This study starts by taking a listen to “Maids of Cadiz” by Gil Evans and Miles Davis. We talk about some of the broad strokes: form, pace, and how Gil shapes this evocative and powerful piece. Then we dive back into large ensemble voicing technique, continuing with the antiphonal style of Sammy Nestico, and introducing the chromatic, cross-doubled method of Thad Jones. We refer to Ray Wright’s “Inside the Score” and Don Sebesky’s “The Contemporary Arranger,” and talk about strategies that might make your writing clearer, more transparent, expressive and powerful, and get us away from the screen and on to the score paper, away from the keyboard and back into your “inner” ear.
About Scott Healy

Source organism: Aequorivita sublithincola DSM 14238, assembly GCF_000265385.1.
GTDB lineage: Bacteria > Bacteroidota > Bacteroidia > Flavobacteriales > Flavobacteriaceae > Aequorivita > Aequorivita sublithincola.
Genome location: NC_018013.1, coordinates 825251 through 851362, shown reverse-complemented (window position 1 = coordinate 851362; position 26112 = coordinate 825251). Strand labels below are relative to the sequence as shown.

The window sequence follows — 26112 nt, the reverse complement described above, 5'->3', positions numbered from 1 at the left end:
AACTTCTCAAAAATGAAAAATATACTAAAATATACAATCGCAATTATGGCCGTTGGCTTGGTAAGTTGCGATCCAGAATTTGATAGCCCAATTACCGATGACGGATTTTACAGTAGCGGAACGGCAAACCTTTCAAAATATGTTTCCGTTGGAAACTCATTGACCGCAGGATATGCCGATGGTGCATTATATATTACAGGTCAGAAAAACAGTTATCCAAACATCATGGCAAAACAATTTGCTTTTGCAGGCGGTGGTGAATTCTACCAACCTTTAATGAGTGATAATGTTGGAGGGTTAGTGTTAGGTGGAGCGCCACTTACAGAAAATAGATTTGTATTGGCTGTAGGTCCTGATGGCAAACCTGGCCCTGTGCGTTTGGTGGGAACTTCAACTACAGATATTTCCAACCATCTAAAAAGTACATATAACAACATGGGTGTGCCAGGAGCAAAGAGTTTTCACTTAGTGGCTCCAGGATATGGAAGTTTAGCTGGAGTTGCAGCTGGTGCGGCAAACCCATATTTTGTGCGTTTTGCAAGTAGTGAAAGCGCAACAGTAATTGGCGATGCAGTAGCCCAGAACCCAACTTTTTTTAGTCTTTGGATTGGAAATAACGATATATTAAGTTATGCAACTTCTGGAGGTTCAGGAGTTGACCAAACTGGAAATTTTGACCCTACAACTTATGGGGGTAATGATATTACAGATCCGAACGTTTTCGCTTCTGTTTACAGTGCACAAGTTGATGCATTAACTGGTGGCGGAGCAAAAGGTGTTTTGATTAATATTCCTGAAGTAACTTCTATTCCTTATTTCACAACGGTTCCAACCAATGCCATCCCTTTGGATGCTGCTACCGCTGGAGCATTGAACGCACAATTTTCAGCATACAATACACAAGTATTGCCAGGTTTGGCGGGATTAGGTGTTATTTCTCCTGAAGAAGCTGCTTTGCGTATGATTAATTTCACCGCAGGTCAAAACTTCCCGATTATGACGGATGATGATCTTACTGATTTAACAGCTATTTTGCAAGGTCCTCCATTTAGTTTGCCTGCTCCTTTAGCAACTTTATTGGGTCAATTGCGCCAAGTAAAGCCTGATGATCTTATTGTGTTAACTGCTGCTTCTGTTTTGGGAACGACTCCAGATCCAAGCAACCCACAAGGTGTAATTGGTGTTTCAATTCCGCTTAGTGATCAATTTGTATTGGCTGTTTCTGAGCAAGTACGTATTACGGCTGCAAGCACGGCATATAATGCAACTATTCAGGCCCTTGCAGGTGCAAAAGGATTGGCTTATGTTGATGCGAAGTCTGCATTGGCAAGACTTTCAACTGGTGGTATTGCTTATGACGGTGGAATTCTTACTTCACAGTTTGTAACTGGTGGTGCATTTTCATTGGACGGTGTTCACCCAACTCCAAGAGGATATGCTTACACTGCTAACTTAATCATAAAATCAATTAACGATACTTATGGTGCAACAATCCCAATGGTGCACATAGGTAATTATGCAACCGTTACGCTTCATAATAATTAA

Composer Scott Healy leads the The Ellington Study Group in Los Angeles, a hands-on study of scores and recordings of large ensemble jazz music as well as music theory and orchestration techniques. The material is advanced, and is geared toward professional classical and jazz composers, film composers, arrangers, and instrumentalists who want to increase their understanding and appreciation of large ensemble jazz writing. The discussion ranges from the minutia of voicing and harmony, to broader topics like form, pacing, transparent orchestration, compositional intent, and improvisation. Previous classes have included works by Duke Ellington from the 1930’s, Ellington/Strayhorn from the 1950’s, and works by jazz composers, arrangers, and band leaders Gil Evans and Miles Davis, Bennie Moten, Fletcher Henderson, Sammy Nestico, Thad Jones, and Sun Ra. Visit Scott’s website: bluedogmusic.com